Father and son display works
THE opening of a unique art exhibition was well received at Alliance Ethio Française on Monday, February 1. The exhibition by Tulu Guya and his son Bisrat Tulu features fifty three works of woodcut, mono and relief prints. It is the first father and son exhibition at the gallery, and the opening day was attended by a good number of art lovers. Senior artist Tulu who has already presented his works at the Alliance thirty eight years ago said on the occasion that it was a pleasure to come back to the gallery with his son.
Tulu’s early work was noted for its social commentary and use of his personal love of horse and trees to explore cultural and spiritual issues. In this exhibition, he also reexamined and updated the earlier concerns and motifs of his work, continuing to draw from memory. Born in Dallo near Debre Zeit in 1946, Tulu has had a connection to things of the earth natural to life on a farm that has influenced his work. His paintings are rooted in the soil, filled with images of the wild rural landscapes of his childhood.
Tulu went to Atse Libene Dingel School in Debre Zeit where he was very popular with his drawing ability. With the encouragements of his teachers, he joined the Addis Ababa School of Fine Arts while he was at grade ten. At the art school, he learned to paint graphic arts under the German instructor Professor Hansen Bahia, and drawing, water color and perspective with Gebre Kristos Desta. Skunder Boghossian also taught him quick sketch and collage. Listening to his teachers, Tulu heard something that sparked his imagination. He has grasped methods of flowing lines, organic forms, balance of light and dark masses. Wendey Kindred, an American who taught him in his senior class also helped him in practical matters by giving him chisel rollers.
After five years of stay, Tulu has successfully completed his courses which also included sculpturing, industrial art design, history of art and art education. While in his final year at the art school, he put together an independent exhibit at the Belvedre Art Gallery (a gallery in Seba Deregja which was owned by the Armenians) in Addis Ababa. In 1970, he won second prize in Apollo Art Contest organized by the American Embassy in connection with man’s first landing on the moon. In the same year, he had organized a solo exhibit at City Hall in Addis Ababa, which was officially opened by Crown Prince Asfaw Wosen Haile Selassie. Tulu says it was a well-attended event and his compositions elicited immediate emotional reactions from viewers. His special ability in wood-cutting techniques has earned him with good reputation.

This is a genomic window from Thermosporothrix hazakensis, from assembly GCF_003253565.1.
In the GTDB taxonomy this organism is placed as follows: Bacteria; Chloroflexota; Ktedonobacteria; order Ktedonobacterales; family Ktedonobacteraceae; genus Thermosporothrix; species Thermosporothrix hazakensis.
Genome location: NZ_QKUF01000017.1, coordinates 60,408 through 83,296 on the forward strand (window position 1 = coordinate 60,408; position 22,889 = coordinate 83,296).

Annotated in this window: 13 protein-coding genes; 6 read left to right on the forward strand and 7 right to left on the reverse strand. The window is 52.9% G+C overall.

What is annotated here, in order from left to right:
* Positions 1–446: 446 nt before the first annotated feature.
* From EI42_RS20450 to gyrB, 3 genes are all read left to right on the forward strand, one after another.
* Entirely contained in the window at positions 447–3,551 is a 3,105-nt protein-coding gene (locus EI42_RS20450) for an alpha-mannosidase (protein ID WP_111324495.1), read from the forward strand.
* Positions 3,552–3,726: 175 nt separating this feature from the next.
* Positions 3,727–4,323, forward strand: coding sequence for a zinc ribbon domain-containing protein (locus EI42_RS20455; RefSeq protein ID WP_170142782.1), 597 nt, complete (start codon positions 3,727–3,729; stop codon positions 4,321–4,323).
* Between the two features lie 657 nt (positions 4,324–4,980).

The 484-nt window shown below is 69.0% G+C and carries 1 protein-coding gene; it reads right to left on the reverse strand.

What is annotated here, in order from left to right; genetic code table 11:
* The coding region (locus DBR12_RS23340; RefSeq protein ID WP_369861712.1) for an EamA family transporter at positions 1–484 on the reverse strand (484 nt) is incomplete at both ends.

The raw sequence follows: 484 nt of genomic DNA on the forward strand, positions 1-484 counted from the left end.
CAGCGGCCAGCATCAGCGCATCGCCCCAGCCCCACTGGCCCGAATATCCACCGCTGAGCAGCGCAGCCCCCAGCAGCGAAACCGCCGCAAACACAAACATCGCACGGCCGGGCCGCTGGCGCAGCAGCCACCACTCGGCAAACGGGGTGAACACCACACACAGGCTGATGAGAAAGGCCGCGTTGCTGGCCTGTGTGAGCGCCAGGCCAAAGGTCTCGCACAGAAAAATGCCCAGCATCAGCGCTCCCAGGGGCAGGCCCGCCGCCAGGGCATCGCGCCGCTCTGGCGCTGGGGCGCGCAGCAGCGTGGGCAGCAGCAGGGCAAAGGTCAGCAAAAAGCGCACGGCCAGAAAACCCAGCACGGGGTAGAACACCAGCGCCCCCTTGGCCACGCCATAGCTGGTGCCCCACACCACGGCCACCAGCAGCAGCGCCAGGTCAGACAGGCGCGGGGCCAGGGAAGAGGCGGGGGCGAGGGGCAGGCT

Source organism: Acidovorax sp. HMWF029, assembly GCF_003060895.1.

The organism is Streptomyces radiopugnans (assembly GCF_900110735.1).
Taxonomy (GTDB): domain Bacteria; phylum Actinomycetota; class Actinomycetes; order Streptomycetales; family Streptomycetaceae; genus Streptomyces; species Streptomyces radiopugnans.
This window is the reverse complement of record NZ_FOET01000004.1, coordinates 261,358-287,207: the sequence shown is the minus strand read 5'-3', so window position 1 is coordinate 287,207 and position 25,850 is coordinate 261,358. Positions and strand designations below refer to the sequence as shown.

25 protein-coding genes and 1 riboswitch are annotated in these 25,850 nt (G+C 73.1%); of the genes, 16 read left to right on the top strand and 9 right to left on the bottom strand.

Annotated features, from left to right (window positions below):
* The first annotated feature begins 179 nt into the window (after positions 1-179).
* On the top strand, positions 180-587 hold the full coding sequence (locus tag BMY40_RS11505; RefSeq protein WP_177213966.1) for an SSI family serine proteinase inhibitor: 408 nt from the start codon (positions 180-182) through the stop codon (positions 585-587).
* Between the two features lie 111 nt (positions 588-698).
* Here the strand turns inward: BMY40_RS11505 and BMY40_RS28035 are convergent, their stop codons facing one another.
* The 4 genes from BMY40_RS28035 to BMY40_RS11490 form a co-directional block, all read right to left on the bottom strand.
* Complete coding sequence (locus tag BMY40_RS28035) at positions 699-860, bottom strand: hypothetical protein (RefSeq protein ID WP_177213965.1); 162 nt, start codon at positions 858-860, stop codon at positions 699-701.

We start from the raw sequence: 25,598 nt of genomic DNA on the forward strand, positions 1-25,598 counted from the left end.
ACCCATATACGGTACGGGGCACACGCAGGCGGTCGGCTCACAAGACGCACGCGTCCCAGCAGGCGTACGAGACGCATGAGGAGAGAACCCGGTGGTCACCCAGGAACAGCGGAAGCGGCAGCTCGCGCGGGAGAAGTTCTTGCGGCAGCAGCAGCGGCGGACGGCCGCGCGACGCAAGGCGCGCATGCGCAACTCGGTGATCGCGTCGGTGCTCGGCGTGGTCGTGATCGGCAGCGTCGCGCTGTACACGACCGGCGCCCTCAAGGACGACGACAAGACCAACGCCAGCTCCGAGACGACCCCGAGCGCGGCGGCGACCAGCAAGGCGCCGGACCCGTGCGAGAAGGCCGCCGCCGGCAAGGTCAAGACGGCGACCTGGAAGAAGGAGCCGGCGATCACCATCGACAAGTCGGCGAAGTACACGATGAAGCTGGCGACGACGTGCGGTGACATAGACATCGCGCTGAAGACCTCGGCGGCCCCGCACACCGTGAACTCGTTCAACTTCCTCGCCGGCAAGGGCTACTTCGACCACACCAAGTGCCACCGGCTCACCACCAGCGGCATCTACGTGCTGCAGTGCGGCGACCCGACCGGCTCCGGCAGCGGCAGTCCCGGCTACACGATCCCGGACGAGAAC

After graduating from the fine arts school, Tulu took a teaching position in Arsi. The fertile landscape of the area has inspired him but he has painted little then. “The teaching work has taken most of my time, I only did few sketches,” he recalls. For seven years, he taught art in various schools in Arsi and was awarded a certificate of merit for being an outstanding teacher at regional level. In 1977 he was transferred to Chilalao Awraja Pedagogical center to work as coordinator and in 1987 he moved to Addis to work as audio visual technician at Yekatit 66 Institute of political education.
In between those years, he has a couple of shows of his paintings. One important exhibit was in 1982 that he has presented with is two brothers, Lemma Guya and Asefa Guya at City Hall. The works reflected on aspect of Ethiopian tradition, like Akfai, a gift which is presented to Godfather. In 1991 he participated at a group exhibition at the National museum of Ethiopia. Some of his topics were specific to circumstances, but they often made telling statement about the world or about the ills of society in general. Many of his works were published as prints and posters, reproduced from his original paintings. The National Palace has used three of his works for New Year postcard in 2001, 2002 and 2003. His work was shown outside in Czechoslovakia and Lagos, Nigeria. Most of his wood cut prints, wood cut relief and mono prints are in Sweden, France, Germany, and USA. They could also be found in private art collector’s hand and the prominent business man Zubir Mohammed owns 50 of his works.
In the latest Alliance exhibition, pairing with his son, Tulu has come up with works that has preoccupied him over the years. Among his themes are Ashenda, a dancing celebration held annually in the northern parts of Ethiopia especially in Tigray and Wollo, which Tulu regards as one of the few Ethiopian culture that is still kept intact. “It is my way of recording that tradition and to express my wish to see it going long,” Tulu says. There is also scene from Tej bet, Ethiopian taverns. His son Bisrat who graduated from the Addis Ababa School of Fine Arts and Design in 2007 has displayed works of oil and acrylic, opaque brushwork and water-thin drips. Contrary to his father’s noir works, Bisrat’s paintings are bright and colorful. Following his father’s path, he had grown up with the Ethiopian view of nature, an intense awareness of the details of leaf, a flower.
The exhibition closes on February 11.
(Photo courtesy of Ayda from Alliance)